A good scientist knows what he knows and knows what he does not know. He has a good idea of his strengths and weaknesses and his areas of expertise and ignorance.
I know I know pterosaurs and theropods quite well, sauropods less well, ornithischians much less well and so on. I have a good handle on systematics and taxonomy and behaviour, but not on taphonomy or morphometrics. However, crucially, I also know people who are good at the things I’m not good at and are not good at the things I am good at. There are also people who are real specialists and can use a method or know a group better than almost anyone else alive, or generalists (which I’m certainly closer to) who can do a fair range of things quite well and link the other stuff together. Together we have breadth and depth.
This is important for two different reasons. Firstly it allows us to cover both a wide range of fields and get deep into them, without us all tripping over each other’s work. People can specialise or generalise and science will move forward as a result. More importantly though, it allows us to cross check and revise our collective work and have confidence in what we are doing across the whole of science, even, or perhaps particularly, when we have little or no understanding of that field individually.
I really do not know very much about astrophysics (big surprise). But I know a couple of people who do. I know the training they go through, I know the colleagues they have who check and review their work (peer review) and examine their ideas in the literature (through papers). I also know that those people are also cross-examined and checked by still other people and so on. It would be enormously time consuming, but I bet I can find a chain of co-authors and collaborators that links me to my collegiate astrophysicists. I have collaborators in geology and biology and some of them will have collaborators who are chemists and biochemists and physicists right up to guys working on star formation. At every point each person will have anywhere from a handful to dozens or even hundreds of collaborators, and dozens or hundreds or even thousands more who are reading and reviewing and replying to their papers. They have enough expertise to analyse each link in the chain, and perhaps one or two links either side of it, even if they can’t begin to handle either end.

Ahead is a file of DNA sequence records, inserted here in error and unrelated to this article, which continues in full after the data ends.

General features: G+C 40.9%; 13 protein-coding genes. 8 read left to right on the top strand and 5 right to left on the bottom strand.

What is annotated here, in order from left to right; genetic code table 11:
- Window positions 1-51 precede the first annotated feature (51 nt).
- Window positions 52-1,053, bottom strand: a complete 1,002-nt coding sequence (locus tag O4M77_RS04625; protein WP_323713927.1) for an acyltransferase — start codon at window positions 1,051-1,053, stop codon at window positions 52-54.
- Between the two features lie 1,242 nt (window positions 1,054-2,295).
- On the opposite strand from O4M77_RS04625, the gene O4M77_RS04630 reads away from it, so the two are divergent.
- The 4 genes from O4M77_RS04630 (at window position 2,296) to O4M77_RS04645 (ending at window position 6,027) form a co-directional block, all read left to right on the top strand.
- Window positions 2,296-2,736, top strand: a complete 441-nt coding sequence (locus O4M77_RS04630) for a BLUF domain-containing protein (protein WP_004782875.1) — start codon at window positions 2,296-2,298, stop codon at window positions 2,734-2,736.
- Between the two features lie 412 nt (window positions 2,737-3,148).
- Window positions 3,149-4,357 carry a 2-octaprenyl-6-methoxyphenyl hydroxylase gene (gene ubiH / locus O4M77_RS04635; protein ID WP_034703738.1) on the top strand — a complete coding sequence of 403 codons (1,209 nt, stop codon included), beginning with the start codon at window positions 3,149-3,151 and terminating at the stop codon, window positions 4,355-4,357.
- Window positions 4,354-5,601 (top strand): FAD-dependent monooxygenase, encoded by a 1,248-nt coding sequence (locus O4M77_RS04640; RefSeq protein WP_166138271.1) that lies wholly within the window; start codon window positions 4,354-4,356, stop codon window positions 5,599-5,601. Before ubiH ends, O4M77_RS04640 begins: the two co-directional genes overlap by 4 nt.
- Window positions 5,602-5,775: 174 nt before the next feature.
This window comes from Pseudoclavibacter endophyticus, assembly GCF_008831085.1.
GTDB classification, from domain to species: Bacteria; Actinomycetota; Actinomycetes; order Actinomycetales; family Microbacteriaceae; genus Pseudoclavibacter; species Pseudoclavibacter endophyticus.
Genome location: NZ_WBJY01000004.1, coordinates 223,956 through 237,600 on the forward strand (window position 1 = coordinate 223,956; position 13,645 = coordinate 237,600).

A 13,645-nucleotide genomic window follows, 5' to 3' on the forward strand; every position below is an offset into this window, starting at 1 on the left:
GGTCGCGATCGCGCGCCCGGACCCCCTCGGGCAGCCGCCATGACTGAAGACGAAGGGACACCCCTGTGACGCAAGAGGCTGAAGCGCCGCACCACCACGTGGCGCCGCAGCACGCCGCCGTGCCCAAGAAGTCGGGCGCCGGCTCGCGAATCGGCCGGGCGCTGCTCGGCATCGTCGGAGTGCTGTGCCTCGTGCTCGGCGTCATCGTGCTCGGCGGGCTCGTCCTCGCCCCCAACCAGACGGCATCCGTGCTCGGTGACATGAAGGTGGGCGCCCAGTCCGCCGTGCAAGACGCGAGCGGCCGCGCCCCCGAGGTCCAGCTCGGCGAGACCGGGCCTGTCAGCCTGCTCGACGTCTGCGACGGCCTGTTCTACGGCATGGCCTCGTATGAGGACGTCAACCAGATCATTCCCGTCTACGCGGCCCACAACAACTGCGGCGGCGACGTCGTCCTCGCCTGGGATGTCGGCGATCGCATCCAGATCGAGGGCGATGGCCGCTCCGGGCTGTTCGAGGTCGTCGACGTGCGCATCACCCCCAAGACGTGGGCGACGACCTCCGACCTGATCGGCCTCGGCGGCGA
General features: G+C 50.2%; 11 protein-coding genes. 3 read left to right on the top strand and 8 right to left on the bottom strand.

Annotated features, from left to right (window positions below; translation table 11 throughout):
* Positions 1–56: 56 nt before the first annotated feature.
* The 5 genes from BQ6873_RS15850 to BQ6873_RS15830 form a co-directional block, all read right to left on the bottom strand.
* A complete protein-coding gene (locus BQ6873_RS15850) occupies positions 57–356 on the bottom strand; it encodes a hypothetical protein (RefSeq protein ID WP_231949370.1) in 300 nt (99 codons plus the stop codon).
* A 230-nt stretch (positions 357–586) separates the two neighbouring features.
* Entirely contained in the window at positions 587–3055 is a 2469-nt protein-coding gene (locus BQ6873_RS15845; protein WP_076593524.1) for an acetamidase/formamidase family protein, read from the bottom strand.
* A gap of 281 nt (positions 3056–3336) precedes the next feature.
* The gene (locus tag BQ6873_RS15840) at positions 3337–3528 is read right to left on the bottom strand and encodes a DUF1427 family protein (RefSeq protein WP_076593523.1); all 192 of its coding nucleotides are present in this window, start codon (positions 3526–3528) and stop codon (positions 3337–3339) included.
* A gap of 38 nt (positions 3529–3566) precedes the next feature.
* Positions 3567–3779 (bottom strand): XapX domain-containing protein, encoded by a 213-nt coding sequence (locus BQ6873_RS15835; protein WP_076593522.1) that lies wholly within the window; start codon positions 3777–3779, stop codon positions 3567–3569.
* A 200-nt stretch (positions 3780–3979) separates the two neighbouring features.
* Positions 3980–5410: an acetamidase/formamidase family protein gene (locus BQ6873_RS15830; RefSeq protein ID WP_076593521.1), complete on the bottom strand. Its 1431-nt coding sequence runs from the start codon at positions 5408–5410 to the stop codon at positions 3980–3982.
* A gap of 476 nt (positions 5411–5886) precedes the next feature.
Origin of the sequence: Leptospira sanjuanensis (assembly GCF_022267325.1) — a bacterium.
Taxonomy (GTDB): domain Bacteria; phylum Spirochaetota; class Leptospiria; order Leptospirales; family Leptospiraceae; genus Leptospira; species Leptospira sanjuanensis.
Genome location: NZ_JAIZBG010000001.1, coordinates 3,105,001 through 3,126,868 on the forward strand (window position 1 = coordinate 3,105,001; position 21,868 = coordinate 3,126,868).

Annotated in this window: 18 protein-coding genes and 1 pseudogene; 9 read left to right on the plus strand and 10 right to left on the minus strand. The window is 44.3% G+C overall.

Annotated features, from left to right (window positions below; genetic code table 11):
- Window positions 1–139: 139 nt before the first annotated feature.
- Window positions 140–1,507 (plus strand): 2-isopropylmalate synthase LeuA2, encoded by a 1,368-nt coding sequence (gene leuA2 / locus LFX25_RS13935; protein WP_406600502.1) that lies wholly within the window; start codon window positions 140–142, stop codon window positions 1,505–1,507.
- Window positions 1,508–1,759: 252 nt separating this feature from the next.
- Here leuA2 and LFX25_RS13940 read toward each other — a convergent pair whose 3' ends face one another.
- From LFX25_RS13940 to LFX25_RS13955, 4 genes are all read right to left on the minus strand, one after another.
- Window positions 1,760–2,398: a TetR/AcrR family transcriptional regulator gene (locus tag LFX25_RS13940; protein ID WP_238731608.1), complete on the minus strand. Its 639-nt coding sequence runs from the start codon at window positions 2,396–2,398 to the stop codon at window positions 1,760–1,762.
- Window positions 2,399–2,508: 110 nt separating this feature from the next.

Sure, there’s no-one out there (I suspect) who knows as much as I do about a couple of specimens I’ve worked on, but there are people who know nearly as much, and who know more about other close specimens, and know more about the methods I used to test them. This constant cross checking and evaluation means that we can have real confidence in our results and methods. I may not know how the stats package on my computer runs an analysis I want to use, but I do know that the mechanics have been written and tested by software engineers, I know the stats concepts have been produced by mathematicians and the methods have been verified by others. There are biologists with enough maths background to check the principles behind it and the appropriateness of the methods and the correctness of the results and so on. I know the taxonomy of the group at hand is right because enough taxonomists have checked the principles used to erect the species and specialists on the clade have looked at the anatomy and ecology and confirmed the species are distinct and so on. They may not know each other or even recognise each other’s work (I suspect you could really confuse a mathematician with a graptolite and some whale baleen), but it all fits together.
In this sense then, scientists are not so much a group of individuals as a cohesive whole. There are, obviously, errors made (occasionally profound ones) but this colossal network of research ideas and analysis does produce a singular, and generally very reliable, whole. I may not understand astrophysics, but I recognise and trust the methods used to generate the data, the analyses and the people behind it. So can you.